Do be careful when ordering vintage ports in restaurants. A well-heeled German couple told us that after enthusiastically trying the old ports in a good seafood restaurant, they wound up with a tab of 600 euros.


Passport/Visa Requirements: Citizens of Canada and the U.S. need passports, proof of sufficient funds and onward passage. Citizens of the U.S. and Canada may stay for up to 90 days without a visa. Reconfirm travel document requirements with your carrier before departure.

Population: 10,760,305.

Languages: Portuguese.

Predominant Religions: Christian (Roman Catholic).

Time Zone: Greenwich Mean Time (GMT). Daylight Saving Time is observed from the end of March to the end of October .

Voltage Requirements: 220 volts. 50 Hz. Telephone Codes: 351, country code;

Currency Exchange

Portugal uses the euro. ATMs are the best way to obtain euros. There are ATMs throughout the country, and they are easily identified by the letters “MB” (Multibanco) in blue. All of them accept credit cards, as well as most other bank cards, but you may encounter the odd one that refuses international cards. Always carry bills in denominations smaller than 50 euros because larger bills may be difficult to change.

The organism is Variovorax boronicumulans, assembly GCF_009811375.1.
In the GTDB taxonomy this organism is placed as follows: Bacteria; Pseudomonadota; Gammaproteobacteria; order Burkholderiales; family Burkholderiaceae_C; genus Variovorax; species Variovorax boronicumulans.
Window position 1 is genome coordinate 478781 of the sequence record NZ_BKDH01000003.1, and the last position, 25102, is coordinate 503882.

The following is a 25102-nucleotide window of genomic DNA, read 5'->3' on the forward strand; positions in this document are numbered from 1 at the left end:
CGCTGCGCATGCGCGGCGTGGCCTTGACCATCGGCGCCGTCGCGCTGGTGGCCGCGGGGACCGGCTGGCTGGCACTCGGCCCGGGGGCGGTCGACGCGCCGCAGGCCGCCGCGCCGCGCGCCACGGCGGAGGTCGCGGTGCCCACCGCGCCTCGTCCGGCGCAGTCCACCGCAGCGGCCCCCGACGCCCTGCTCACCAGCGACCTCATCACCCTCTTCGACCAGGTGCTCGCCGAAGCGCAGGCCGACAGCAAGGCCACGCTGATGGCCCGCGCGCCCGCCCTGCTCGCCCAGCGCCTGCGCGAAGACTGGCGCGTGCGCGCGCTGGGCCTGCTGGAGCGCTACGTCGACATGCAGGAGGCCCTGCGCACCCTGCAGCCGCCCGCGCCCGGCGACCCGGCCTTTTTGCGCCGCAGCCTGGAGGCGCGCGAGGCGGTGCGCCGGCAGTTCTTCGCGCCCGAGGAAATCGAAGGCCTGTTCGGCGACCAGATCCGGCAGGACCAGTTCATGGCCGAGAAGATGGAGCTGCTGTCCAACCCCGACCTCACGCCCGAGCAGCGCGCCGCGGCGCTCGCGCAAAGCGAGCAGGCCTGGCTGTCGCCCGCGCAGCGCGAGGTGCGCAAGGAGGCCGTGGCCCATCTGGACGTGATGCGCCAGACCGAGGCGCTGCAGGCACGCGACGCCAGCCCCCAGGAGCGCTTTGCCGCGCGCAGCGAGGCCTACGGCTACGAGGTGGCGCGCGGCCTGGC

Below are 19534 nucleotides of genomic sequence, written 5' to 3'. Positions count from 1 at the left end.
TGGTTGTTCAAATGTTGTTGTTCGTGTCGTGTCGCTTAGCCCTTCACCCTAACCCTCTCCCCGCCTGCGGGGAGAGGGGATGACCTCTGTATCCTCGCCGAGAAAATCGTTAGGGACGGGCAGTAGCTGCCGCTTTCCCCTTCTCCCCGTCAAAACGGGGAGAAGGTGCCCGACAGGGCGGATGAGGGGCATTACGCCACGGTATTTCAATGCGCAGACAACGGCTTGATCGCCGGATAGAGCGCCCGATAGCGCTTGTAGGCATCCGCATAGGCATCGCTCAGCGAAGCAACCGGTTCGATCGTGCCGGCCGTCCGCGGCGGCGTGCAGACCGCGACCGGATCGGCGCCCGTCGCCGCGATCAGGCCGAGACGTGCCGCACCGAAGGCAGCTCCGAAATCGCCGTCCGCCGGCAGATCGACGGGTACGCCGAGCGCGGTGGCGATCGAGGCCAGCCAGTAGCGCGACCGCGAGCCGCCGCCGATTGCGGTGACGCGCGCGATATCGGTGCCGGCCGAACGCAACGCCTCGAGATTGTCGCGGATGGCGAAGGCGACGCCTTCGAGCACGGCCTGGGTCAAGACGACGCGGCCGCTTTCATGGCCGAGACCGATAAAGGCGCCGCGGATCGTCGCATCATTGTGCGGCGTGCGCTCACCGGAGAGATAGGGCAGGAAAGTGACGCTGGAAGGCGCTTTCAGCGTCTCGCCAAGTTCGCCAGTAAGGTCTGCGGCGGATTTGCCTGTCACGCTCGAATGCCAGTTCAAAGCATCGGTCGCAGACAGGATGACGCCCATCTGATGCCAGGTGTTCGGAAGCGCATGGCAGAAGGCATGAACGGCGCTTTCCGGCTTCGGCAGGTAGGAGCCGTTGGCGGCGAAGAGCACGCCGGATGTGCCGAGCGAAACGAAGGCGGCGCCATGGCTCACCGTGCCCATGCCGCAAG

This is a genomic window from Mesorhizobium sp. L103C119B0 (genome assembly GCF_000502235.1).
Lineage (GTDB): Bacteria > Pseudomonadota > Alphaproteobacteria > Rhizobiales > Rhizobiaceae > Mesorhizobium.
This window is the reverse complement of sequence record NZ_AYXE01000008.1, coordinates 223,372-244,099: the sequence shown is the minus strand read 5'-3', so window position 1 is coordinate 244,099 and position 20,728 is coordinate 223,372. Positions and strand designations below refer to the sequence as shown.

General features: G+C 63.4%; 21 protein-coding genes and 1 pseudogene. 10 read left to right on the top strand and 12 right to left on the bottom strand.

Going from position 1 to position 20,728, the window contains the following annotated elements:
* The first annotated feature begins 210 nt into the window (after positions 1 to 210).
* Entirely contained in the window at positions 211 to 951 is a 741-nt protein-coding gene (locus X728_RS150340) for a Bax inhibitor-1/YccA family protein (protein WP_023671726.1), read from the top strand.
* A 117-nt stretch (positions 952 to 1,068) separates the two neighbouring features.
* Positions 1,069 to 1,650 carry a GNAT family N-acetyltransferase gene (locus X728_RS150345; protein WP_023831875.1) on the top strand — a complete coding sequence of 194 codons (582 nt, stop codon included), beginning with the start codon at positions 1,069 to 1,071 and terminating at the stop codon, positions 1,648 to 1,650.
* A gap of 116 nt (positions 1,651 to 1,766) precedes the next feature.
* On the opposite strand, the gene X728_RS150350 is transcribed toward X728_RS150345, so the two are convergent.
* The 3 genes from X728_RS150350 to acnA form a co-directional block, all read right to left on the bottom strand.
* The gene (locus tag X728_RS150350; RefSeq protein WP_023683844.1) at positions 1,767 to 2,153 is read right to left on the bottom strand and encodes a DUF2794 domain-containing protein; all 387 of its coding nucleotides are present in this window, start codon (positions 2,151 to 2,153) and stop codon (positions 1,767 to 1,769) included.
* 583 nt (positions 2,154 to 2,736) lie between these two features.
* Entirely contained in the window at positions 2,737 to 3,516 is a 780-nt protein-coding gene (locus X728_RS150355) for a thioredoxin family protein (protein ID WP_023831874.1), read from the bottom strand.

All banks in Portugal will exchange money, but they will charge you an exchange fee, usually around 5 euros. (Banco Comercial Portugues—BCP—branches allow you to cash American Express traveler’s checks without paying the fee other banks charge.) Some hotels will exchange money for you, and some will claim not to charge any fee—whenever this is the case, the exchange rate will definitely not be favorable.

If you still have escudo bills from a previous visit, you can exchange them at all branches of the Portuguese Central Bank through February 2022. Escudo coins, however, cannot be changed into euros.


The standard value-added tax (IVA) in Portugal is 23% (although some articles carry a 6% or 13% tax). With a little paperwork, non-European Union residents can obtain a tax refund for purchases of more than 60 euros in a single store during a single visit. Refunds usually amount to about 15% of the purchase price.

You need to present three things to the VAT refund officer at the airport before departure to get a refund: the article you purchased, the receipt and a refund form (which must be picked up at the place of purchase). If you don’t have these three things, then your refund will be denied. Note that onlyunused articles are eligible for a refund: If the article looks used, then you won’t get your money back. If everything is in order, the VAT refund officer will give you a final form to be mailed in for your refund. (For your own convenience, see the VAT officer before checking your bags and have your purchases in an easy-to-reach place.)